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Sustainable innovation and entrepreneurial growth come from ecosystems, not mere assets. Ecosystems are environments designed from the bottom-up to foster serendipitous interactions. The ecosystems are nurtured by several key cultural traits: connectivity, diversity of ideas and talents, deep levels of trust, motivations that rise above short-term zero-sum calculation, and cultural norms that encourage dreaming, risk-taking, and paying it forward.

Penny Hembrow, VP of Global Banking at CGI Group, Inc. was an exhibitor at Sibos. When asked about today’s competitive advantage and navigating complexity, she gave a large smile and let out a sigh, “At the end of the day we must never forget that consulting at its best no matter what you do is about problem solving.”  One of the biggest challenges we have right now is how to be globally minded yet serve our local communities. We have to toggle all the time between global and local. We might have large global networks, but at the end of the day most transactions are really made in person face to face. Even though it might be difficult, one has to find a way to have one foot planted in the macro and one planted in office in the life of the person you are serving. Hembrow refers to this as “the art of proximity – bringing global relevance at a macro level to the front door of the person you are serving.”

Regardless of changes in technology and changes in the economy, navigating change comes down to discipline and choice. We must not be lazy and keep good hygiene for whatever craft we are in. We must not only sharpen our intellect but also sharpen our wisdom. We must invest in nurturing and fostering a cross section of relationships across the business ecosystem. And we must never forget no matter how vast our global community intimacy still is our golden lever.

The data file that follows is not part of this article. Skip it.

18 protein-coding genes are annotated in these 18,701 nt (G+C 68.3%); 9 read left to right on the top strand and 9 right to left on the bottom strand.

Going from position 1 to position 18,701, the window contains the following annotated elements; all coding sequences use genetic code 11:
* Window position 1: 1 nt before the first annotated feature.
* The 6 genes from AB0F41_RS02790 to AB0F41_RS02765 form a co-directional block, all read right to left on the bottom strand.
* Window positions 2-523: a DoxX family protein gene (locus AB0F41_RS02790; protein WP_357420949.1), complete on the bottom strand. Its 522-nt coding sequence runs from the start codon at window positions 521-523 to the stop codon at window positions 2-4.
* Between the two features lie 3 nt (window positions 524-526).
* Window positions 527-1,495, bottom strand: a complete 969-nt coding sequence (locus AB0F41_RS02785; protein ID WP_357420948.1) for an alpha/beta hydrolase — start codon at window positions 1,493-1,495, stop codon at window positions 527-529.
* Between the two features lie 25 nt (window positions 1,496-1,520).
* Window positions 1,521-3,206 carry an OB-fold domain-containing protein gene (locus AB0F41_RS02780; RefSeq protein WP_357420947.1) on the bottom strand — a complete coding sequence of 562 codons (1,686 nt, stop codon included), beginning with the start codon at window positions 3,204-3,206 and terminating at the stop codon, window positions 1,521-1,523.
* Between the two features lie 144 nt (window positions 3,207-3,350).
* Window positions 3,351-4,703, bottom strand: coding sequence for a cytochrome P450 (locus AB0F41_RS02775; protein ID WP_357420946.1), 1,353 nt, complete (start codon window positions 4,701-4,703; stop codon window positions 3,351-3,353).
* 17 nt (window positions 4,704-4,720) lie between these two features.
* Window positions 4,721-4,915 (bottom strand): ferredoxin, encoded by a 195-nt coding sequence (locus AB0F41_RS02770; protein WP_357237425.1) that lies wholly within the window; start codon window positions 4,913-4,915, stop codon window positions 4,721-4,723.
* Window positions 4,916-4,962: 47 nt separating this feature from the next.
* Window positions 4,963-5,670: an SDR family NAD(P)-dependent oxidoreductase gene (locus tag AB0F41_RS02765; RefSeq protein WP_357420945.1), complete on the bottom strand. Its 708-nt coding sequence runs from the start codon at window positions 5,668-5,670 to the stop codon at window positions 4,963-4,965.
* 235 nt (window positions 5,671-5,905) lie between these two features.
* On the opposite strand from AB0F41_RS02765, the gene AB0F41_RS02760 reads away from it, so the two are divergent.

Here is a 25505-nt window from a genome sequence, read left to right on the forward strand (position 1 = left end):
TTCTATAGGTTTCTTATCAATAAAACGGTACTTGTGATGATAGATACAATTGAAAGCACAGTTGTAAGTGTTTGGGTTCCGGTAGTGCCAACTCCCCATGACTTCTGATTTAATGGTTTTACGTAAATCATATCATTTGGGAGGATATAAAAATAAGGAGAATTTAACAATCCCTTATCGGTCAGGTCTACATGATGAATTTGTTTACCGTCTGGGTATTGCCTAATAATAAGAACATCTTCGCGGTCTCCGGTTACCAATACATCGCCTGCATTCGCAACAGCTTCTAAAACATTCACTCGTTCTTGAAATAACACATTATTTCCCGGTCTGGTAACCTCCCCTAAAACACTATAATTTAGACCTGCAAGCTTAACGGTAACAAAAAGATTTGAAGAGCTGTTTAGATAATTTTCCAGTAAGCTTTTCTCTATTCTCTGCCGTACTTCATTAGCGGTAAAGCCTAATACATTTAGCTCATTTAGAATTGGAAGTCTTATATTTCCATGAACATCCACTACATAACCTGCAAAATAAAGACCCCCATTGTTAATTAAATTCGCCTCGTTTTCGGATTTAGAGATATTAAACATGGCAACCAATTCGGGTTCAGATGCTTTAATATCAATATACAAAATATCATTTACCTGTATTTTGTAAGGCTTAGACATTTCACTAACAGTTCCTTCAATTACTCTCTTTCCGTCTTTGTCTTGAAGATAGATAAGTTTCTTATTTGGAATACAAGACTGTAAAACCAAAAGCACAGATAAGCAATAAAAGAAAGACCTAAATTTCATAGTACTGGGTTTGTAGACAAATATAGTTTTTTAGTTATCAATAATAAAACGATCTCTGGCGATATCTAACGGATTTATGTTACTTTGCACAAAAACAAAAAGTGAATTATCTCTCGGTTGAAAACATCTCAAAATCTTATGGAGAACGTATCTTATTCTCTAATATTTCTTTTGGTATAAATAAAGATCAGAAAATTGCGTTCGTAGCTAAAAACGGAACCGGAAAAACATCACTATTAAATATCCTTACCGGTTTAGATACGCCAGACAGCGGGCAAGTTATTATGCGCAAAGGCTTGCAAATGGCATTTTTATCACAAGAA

Onward in the sea-change . . .

Jennifer

Contextual Intelligence & The Future of Work

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Your competitive advantage is not where you work or what you do.

Your competitive advantage is the accuracy in which you scan the macro environment and the way you interpret and articulate those observations.

Labor Day is a moment to pause and acknowledge all the the hard work that has built our nation and a celebration of economic vitality.

The best prize that life has to offer is the chance to work hard at work worth doing ~ President Theodore Roosevelt


I feel very lucky to have found my vocation ins building bridges between strategic intent and personal development. There has never been a better time than right now to integrate strategy, leadership and soul.

I often say, “you will know me by my links.” Here are my favorite to provide contextual intelligence for #TheFutureofWork.

Scanning the macro,
Jennifer

1) Perhaps the most important attribute we can take into the future is resilience. Andrew Zolli offers a framework that can be used both for life at home and at work:If You Want to Build Resilience, Kill the Complexity.

2) Many talk about the importance of learning and reading to stay current and sharp. Yet, I often look at people’s schedules and rarely have they built in time for processing information. How are we going to get better, stronger, smarter without built in capacity for learning? My friend Cameron Norman aka @cdnorman keeps us honest by asking How Serious Are We About Learning?

3) Our environment has much more impact on us than we’d like to accept. It is very important that you choose an environment where you own natural tendencies can thrive. John Hagel @jhagel from Deloitte is in the thick of corporate culture. Tracking and following the Shift Index is an important part of your staying current.